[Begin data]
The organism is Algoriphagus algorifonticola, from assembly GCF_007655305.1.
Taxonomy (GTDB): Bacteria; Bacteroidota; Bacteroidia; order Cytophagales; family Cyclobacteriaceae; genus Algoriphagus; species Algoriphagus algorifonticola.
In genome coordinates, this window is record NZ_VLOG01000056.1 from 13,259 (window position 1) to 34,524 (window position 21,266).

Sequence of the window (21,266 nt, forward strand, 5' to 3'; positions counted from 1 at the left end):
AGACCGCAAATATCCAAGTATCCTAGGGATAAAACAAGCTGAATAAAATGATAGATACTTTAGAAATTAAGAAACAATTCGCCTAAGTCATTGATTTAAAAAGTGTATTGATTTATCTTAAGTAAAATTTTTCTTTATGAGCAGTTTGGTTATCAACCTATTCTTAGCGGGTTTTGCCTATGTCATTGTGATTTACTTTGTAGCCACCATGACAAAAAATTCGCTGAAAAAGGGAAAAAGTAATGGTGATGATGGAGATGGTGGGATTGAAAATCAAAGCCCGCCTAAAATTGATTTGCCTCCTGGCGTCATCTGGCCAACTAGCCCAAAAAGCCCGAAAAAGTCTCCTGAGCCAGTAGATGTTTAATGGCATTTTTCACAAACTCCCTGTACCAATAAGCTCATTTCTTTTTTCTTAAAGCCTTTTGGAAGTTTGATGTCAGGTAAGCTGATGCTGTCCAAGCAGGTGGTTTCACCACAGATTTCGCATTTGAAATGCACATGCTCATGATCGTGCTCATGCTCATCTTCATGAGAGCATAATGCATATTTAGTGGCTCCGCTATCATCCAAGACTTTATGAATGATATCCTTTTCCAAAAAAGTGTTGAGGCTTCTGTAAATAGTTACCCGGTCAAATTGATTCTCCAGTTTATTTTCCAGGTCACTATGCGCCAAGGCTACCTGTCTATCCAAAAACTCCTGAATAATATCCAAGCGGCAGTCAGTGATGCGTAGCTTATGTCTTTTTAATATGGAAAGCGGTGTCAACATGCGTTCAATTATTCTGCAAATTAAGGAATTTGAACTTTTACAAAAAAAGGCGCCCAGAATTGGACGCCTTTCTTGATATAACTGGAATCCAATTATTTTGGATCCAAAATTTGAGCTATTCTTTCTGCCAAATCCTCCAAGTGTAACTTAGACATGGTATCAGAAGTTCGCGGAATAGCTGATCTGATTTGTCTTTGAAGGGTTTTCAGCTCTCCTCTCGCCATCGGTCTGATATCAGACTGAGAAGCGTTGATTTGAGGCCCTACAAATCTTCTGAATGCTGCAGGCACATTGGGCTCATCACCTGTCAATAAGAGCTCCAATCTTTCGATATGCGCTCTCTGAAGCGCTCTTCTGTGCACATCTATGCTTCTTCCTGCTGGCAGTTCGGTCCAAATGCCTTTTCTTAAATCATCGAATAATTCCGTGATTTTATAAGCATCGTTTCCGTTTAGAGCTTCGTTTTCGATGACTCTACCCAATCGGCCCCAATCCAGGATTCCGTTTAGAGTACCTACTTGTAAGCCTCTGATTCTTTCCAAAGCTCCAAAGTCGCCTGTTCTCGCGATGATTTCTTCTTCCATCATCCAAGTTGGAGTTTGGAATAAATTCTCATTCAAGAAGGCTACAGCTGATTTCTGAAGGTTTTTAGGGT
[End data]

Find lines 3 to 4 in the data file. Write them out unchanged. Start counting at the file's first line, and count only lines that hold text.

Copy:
In genome coordinates, this window is record NZ_VLOG01000056.1 from 13,259 (window position 1) to 34,524 (window position 21,266).

Sequence of the window (21,266 nt, forward strand, 5' to 3'; positions counted from 1 at the left end):